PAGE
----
New Delhi: Attempting to bring about better price discovery in foreign currency markets, the Reserve Bank of India (RBI) has thrown its lot behind a government proposal to allow both companies and individuals to buy exchange-traded futures contracts on the rupee-dollar exchange rate.
Mint had reported on 9 April that the government was considering such a proposal and was awaiting RBI’s response before setting out a timetable for its implementation.
An RBI internal group put out its final recommendations on the central bank’s website on Monday night, five months after it came out with draft recommendations. In the interim, the group modified its draft recommendations following talks with the finance ministry and public comments to allow existing exchanges to offer currency futures. The draft recommendations had suggested a stand-alone exchange be set up for currency futures.
The RBI-government move, which will provide companies with a transparent and simple way of hedging their foreign exchange exposures, is particularly significant these days. The decision comes at a time when several companies have suffered losses on currency hedges that they had purchased from banks in so-called over the counter (OTC) transactions, which, unlike exchange-traded futures, lack transparency and, hence do not reflect true prices.
In fact, such opaque trades have triggered legal battles between banks and several of their former clients, who incurred losses on account of buying complex derivative products, or “exotics”, and are now refusing to pay up arguing that the banks had not spelt out all the risks.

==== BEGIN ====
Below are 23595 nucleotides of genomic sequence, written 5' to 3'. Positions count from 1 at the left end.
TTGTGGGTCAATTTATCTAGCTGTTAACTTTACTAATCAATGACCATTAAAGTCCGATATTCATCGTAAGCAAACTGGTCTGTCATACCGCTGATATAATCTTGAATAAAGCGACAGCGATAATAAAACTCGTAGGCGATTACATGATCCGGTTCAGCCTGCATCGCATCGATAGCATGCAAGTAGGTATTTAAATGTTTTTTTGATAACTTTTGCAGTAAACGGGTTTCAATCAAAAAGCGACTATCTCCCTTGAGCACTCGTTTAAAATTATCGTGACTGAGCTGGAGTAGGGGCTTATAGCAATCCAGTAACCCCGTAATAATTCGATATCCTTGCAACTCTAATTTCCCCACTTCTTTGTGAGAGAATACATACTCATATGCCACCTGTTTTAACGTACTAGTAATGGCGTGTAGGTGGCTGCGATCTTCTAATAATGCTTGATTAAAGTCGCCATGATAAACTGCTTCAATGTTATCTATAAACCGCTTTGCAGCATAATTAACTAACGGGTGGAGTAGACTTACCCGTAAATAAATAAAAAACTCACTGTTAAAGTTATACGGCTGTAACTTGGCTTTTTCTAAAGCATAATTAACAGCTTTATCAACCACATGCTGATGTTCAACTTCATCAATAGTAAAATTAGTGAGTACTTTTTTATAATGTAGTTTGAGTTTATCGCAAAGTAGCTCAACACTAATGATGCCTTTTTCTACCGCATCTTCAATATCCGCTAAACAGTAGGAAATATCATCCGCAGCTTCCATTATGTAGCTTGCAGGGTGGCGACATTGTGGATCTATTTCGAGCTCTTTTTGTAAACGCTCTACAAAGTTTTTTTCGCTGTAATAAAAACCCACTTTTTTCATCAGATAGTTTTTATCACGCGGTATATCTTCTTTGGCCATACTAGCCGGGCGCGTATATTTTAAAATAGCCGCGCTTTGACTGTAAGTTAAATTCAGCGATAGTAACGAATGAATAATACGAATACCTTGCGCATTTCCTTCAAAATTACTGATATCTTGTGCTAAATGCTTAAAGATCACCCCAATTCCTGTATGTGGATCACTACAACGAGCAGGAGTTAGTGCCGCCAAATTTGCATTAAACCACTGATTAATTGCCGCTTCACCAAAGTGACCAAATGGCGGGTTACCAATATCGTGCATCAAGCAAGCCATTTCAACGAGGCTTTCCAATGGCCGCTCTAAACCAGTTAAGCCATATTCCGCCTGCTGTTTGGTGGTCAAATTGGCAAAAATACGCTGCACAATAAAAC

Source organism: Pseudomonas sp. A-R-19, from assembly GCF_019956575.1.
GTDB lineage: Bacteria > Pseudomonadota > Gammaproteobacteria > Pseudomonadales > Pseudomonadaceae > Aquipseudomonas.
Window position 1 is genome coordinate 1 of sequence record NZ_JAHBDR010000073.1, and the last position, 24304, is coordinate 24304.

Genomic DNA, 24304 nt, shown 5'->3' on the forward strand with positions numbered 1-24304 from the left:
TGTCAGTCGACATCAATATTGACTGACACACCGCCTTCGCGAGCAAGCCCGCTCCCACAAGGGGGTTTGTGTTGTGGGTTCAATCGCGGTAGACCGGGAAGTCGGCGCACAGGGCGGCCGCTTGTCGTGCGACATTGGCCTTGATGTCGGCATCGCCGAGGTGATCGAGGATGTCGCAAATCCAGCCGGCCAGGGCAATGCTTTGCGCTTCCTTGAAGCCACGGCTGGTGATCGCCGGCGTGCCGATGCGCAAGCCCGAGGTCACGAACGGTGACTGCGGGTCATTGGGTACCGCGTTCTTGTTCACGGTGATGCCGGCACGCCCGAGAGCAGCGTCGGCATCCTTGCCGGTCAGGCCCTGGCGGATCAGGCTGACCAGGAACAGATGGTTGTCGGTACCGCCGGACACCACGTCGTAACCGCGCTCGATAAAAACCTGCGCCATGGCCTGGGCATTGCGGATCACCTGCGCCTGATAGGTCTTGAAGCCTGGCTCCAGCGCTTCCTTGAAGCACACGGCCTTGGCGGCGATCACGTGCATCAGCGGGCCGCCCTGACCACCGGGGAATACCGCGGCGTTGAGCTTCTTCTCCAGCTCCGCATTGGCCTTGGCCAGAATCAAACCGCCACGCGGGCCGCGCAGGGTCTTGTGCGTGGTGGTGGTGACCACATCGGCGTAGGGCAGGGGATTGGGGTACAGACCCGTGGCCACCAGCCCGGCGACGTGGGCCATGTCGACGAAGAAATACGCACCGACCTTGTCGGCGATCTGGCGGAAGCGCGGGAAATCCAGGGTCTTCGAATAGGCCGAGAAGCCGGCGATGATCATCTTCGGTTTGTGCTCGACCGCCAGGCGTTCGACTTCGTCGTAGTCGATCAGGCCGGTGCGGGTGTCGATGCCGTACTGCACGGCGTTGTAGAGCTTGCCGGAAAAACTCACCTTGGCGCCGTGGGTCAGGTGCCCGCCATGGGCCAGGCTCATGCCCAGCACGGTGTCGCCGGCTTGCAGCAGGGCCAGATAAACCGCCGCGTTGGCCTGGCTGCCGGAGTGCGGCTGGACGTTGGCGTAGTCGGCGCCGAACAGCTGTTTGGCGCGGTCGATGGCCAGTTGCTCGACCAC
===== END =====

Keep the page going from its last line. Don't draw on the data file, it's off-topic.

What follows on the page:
Currency futures are derivatives that allow investors to buy or sell a currency on a future date at a previously fixed price. Derivatives are instruments that take a call on the way an underlying instrument (such as stock or currency) will move—essentially, they are akin to a side-bet on a bet.
Some studies show that 85% of price discovery in global foreign exchange markets is on account of futures markets even if forward markets (OTC) account for most of the trade volume, an expert panel headed by Percy Mistry had said in 2007.
As a result of allowing existing exchanges to offer trading in currency futures, capital markets regulator Securities and Exchange Board of India could regulate contracts in currency futures, though RBI is the final authority on foreign exchange issues.
The RBI report on currency futures has emphatically stated that the central bank will have overriding powers over currency futures as it oversees the Foreign Exchange Management Act (Fema), the legislation governing foreign exchange issues. To clear the legal obstacles to start currency futures, Fema needs to be modified a bit to dilute trading norms.
Typically, companies need to have an underlying foreign exchange exposure (as in the case of export receivables) to enter into forward contracts in the OTC market. The requirement will have to end to allow for greater participation in currency futures, the RBI report said.
All currency futures contracts can be for a period up to a year and need to be settled in cash, the report recommended. Currency futures should be gradually opened to foreign entities, including foreign institutional investors, it said.
Though the RBI report has made a strong case for currency futures, it is not expected to replace the existing OTC market. The report has made a couple of recommendations that show the central bank wants them to function in a harmonious manner. Banks should be allowed to become broking members of exchanges that offer currency futures and also be allowed to trade on their own account, the report said. Banks are the foundation of the OTC market for foreign exchange, and the RBI report suggests they serve as a link between OTC and exchange-trade futures.
The RBI report has also recommended the settlement cycle on currency futures be “co-terminus” with settlement of OTC contracts.
International experience also shows that exchange-traded futures have not been able to phase out OTC contracts, but have been able to influence pricing in a significant way.